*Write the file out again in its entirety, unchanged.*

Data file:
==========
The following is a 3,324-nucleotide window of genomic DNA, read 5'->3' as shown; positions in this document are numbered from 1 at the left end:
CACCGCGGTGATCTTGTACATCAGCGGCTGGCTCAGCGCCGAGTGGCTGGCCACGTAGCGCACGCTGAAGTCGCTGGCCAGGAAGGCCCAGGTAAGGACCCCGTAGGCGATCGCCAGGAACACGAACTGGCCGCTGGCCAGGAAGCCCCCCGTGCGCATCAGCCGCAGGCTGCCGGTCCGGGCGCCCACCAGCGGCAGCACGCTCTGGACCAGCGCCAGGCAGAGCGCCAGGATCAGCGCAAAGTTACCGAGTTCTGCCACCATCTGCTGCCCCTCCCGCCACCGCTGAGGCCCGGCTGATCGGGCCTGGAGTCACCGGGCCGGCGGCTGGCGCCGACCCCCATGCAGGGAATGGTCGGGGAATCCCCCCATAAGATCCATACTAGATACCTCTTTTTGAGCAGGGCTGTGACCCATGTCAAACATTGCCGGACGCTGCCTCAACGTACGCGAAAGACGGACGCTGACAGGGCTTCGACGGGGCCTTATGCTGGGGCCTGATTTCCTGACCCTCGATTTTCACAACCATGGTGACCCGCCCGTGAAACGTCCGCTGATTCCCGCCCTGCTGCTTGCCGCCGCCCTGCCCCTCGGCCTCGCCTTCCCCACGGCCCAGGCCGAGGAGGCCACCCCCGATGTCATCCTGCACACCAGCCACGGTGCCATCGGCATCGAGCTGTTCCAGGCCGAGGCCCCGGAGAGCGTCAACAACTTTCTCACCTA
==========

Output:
The following is a 3,324-nucleotide window of genomic DNA, read 5'->3' as shown; positions in this document are numbered from 1 at the left end:
CACCGCGGTGATCTTGTACATCAGCGGCTGGCTCAGCGCCGAGTGGCTGGCCACGTAGCGCACGCTGAAGTCGCTGGCCAGGAAGGCCCAGGTAAGGACCCCGTAGGCGATCGCCAGGAACACGAACTGGCCGCTGGCCAGGAAGCCCCCCGTGCGCATCAGCCGCAGGCTGCCGGTCCGGGCGCCCACCAGCGGCAGCACGCTCTGGACCAGCGCCAGGCAGAGCGCCAGGATCAGCGCAAAGTTACCGAGTTCTGCCACCATCTGCTGCCCCTCCCGCCACCGCTGAGGCCCGGCTGATCGGGCCTGGAGTCACCGGGCCGGCGGCTGGCGCCGACCCCCATGCAGGGAATGGTCGGGGAATCCCCCCATAAGATCCATACTAGATACCTCTTTTTGAGCAGGGCTGTGACCCATGTCAAACATTGCCGGACGCTGCCTCAACGTACGCGAAAGACGGACGCTGACAGGGCTTCGACGGGGCCTTATGCTGGGGCCTGATTTCCTGACCCTCGATTTTCACAACCATGGTGACCCGCCCGTGAAACGTCCGCTGATTCCCGCCCTGCTGCTTGCCGCCGCCCTGCCCCTCGGCCTCGCCTTCCCCACGGCCCAGGCCGAGGAGGCCACCCCCGATGTCATCCTGCACACCAGCCACGGTGCCATCGGCATCGAGCTGTTCCAGGCCGAGGCCCCGGAGAGCGTCAACAACTTTCTCACCTA